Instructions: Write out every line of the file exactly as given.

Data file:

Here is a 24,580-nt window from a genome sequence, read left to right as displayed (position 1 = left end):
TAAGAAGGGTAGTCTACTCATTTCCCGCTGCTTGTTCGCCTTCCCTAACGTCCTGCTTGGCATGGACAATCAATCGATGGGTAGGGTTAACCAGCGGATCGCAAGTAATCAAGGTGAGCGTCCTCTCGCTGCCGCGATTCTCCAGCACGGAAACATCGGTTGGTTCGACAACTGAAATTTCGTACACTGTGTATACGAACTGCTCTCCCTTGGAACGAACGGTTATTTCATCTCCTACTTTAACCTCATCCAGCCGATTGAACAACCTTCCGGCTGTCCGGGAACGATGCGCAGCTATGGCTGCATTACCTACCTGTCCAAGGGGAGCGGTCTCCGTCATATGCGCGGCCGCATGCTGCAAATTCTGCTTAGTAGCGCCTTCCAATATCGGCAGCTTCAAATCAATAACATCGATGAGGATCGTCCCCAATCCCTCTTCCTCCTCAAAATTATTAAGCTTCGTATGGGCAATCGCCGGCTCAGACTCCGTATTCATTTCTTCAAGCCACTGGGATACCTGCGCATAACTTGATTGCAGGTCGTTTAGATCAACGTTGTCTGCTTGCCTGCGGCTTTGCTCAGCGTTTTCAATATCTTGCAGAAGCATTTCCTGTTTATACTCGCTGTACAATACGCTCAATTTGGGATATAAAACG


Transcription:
Here is a 24,580-nt window from a genome sequence, read left to right as displayed (position 1 = left end):
TAAGAAGGGTAGTCTACTCATTTCCCGCTGCTTGTTCGCCTTCCCTAACGTCCTGCTTGGCATGGACAATCAATCGATGGGTAGGGTTAACCAGCGGATCGCAAGTAATCAAGGTGAGCGTCCTCTCGCTGCCGCGATTCTCCAGCACGGAAACATCGGTTGGTTCGACAACTGAAATTTCGTACACTGTGTATACGAACTGCTCTCCCTTGGAACGAACGGTTATTTCATCTCCTACTTTAACCTCATCCAGCCGATTGAACAACCTTCCGGCTGTCCGGGAACGATGCGCAGCTATGGCTGCATTACCTACCTGTCCAAGGGGAGCGGTCTCCGTCATATGCGCGGCCGCATGCTGCAAATTCTGCTTAGTAGCGCCTTCCAATATCGGCAGCTTCAAATCAATAACATCGATGAGGATCGTCCCCAATCCCTCTTCCTCCTCAAAATTATTAAGCTTCGTATGGGCAATCGCCGGCTCAGACTCCGTATTCATTTCTTCAAGCCACTGGGATACCTGCGCATAACTTGATTGCAGGTCGTTTAGATCAACGTTGTCTGCTTGCCTGCGGCTTTGCTCAGCGTTTTCAATATCTTGCAGAAGCATTTCCTGTTTATACTCGCTGTACAATACGCTCAATTTGGGATATAAAACG